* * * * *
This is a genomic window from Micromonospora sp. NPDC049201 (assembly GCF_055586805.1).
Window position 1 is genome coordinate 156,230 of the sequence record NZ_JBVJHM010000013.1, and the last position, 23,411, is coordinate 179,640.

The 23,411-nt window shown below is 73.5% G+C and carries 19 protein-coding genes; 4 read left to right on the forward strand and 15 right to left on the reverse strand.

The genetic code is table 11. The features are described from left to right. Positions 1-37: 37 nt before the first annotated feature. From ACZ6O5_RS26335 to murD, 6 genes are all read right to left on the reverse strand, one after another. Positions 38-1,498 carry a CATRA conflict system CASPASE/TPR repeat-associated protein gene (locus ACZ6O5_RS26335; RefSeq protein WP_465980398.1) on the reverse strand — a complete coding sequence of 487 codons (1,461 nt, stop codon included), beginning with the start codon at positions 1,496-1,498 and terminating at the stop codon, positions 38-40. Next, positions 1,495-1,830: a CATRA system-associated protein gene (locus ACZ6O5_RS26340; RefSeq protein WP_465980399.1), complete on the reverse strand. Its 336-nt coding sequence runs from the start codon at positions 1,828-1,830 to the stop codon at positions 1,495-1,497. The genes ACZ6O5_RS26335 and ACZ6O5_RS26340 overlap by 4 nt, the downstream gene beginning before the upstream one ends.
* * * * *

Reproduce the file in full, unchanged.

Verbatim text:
This is a genomic window from Micromonospora sp. NPDC049201 (assembly GCF_055586805.1).
Window position 1 is genome coordinate 156,230 of the sequence record NZ_JBVJHM010000013.1, and the last position, 23,411, is coordinate 179,640.

The 23,411-nt window shown below is 73.5% G+C and carries 19 protein-coding genes; 4 read left to right on the forward strand and 15 right to left on the reverse strand.

The genetic code is table 11. The features are described from left to right. Positions 1-37: 37 nt before the first annotated feature. From ACZ6O5_RS26335 to murD, 6 genes are all read right to left on the reverse strand, one after another. Positions 38-1,498 carry a CATRA conflict system CASPASE/TPR repeat-associated protein gene (locus ACZ6O5_RS26335; RefSeq protein WP_465980398.1) on the reverse strand — a complete coding sequence of 487 codons (1,461 nt, stop codon included), beginning with the start codon at positions 1,496-1,498 and terminating at the stop codon, positions 38-40. Next, positions 1,495-1,830: a CATRA system-associated protein gene (locus ACZ6O5_RS26340; RefSeq protein WP_465980399.1), complete on the reverse strand. Its 336-nt coding sequence runs from the start codon at positions 1,828-1,830 to the stop codon at positions 1,495-1,497. The genes ACZ6O5_RS26335 and ACZ6O5_RS26340 overlap by 4 nt, the downstream gene beginning before the upstream one ends.